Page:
A new study shows that M&A Advisers create price premiums of 27% to 37% for sellers of private companies.
A recent article in the Harvard Law School Forum on Corporate Governance and Financial Regulation reviews a draft paper written by Finance professors at The Universities of Alabama, Mississippi and Louisiana Tech analyzing the question “Does hiring M&A advisers matter for private sellers?”. The findings are summarized in the Harvard article and conclude that “On average, private sellers receive significantly higher valuations when they retain M&A advisers”.
Numerous studies had previously analyzed the benefits to public companies of using M&A advisers but this is the first paper to address the value of using M&A advisers in the sale of private companies. The authors reviewed 4,468 acquisitions of private companies during the period 1980-2010. Using multiple analytical methods they found that sellers of private companies received sale price premiums that, on average, were 27% to 37% greater than transactions for private sellers who did not use an M&A adviser.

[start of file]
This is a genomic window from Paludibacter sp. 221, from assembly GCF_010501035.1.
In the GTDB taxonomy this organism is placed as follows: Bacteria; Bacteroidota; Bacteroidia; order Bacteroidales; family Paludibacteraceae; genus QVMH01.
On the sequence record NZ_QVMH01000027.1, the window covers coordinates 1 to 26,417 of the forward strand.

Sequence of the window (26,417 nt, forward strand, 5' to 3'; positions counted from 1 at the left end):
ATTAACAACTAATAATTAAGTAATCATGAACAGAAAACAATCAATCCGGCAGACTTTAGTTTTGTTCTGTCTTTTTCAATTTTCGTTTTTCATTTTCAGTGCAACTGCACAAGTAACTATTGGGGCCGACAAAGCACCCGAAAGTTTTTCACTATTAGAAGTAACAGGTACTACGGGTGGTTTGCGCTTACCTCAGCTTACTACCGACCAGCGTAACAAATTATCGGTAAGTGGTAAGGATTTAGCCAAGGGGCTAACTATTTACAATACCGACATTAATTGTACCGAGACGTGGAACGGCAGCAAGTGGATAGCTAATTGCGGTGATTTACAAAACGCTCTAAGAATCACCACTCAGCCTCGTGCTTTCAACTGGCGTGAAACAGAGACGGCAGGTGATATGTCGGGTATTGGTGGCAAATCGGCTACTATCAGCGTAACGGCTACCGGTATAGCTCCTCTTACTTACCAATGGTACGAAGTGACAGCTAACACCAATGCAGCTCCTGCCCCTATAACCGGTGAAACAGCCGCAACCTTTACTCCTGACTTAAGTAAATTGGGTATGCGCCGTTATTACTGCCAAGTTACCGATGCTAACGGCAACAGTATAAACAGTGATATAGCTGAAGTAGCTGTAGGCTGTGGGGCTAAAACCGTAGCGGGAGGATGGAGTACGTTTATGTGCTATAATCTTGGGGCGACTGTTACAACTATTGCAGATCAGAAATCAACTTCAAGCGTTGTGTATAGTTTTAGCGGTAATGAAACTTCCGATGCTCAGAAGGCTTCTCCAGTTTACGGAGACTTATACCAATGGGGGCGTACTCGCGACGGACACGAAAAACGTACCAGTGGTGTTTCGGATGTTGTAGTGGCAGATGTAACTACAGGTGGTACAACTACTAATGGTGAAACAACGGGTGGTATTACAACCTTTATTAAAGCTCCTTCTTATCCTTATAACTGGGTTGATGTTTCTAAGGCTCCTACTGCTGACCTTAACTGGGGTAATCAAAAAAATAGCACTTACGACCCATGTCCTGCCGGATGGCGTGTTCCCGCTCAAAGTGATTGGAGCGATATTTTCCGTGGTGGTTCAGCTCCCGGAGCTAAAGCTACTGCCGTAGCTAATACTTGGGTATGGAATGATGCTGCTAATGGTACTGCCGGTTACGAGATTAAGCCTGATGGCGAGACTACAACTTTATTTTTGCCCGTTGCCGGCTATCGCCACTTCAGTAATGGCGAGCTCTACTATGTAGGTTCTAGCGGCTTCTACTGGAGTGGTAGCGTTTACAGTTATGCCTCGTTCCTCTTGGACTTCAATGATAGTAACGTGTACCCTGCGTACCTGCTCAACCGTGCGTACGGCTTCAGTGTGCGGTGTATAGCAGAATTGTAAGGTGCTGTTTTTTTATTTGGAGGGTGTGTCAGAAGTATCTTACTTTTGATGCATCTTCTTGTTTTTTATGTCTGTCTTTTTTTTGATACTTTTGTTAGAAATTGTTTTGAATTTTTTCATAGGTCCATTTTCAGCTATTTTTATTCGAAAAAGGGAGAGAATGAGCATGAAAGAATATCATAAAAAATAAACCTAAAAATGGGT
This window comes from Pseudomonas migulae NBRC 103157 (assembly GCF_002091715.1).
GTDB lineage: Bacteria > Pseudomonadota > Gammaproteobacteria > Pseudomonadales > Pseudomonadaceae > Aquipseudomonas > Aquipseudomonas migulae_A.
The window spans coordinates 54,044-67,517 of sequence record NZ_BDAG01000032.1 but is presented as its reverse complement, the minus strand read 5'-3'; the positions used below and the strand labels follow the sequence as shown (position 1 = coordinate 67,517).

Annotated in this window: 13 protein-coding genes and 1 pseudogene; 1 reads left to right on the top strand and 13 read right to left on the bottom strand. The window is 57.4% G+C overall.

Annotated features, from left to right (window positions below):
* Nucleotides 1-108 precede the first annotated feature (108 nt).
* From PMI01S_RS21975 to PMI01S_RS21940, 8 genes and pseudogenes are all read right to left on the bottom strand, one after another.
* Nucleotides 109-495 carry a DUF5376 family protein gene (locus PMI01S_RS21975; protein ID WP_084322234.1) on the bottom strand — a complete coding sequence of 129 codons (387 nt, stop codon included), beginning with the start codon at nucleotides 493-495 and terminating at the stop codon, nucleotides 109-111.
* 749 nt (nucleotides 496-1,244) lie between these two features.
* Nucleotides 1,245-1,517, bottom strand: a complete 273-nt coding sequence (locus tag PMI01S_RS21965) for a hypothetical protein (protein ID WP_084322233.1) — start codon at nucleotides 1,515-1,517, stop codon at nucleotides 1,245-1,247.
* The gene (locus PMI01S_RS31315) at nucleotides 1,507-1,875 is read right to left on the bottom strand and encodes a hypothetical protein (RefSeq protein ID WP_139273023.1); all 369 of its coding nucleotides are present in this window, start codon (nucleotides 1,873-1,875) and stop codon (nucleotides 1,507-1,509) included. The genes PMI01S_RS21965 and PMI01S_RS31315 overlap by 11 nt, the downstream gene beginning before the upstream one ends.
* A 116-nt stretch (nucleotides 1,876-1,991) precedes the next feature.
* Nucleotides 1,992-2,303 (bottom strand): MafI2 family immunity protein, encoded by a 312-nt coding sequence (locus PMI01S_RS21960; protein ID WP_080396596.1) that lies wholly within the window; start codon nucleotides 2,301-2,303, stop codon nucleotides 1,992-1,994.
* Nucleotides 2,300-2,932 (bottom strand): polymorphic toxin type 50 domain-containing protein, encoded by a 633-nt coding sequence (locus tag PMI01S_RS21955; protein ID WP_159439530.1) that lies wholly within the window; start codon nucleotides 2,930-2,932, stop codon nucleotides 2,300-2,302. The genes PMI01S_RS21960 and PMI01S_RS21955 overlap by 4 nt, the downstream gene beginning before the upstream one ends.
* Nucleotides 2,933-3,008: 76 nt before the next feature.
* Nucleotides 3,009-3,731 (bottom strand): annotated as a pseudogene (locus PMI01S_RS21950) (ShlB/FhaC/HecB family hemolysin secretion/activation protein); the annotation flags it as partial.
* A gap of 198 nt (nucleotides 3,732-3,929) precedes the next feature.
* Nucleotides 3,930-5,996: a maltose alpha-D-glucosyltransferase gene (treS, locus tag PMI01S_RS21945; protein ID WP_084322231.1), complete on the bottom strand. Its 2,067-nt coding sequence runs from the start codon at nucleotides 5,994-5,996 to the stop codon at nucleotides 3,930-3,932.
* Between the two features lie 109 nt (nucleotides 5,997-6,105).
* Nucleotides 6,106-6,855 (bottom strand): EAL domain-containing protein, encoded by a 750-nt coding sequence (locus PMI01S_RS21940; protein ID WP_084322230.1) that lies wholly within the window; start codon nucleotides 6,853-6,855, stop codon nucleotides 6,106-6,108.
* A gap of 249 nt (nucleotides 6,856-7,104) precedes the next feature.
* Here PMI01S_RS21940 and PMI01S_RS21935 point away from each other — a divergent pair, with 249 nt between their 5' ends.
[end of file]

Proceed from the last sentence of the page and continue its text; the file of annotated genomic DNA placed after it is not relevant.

The authors propose multiple reasons for the premium sales prices when using M&A advisers. These include the benefits M&A advisers bring in:
— Reducing information asymmetries,
— Specialized skills in valuation, finding potential acquirers, negotiations and closing process
— Increasing competition
The authors were able to show that hiring an M&A adviser is found to be a causal factor in generating price premiums of 27% to 37%. That is, the increased sale price is actually caused by the M&A adviser and is not simply a correlation of unrelated events.
To read the full article, visit: Does Hiring M&A Advisers Matter for Private Sellers?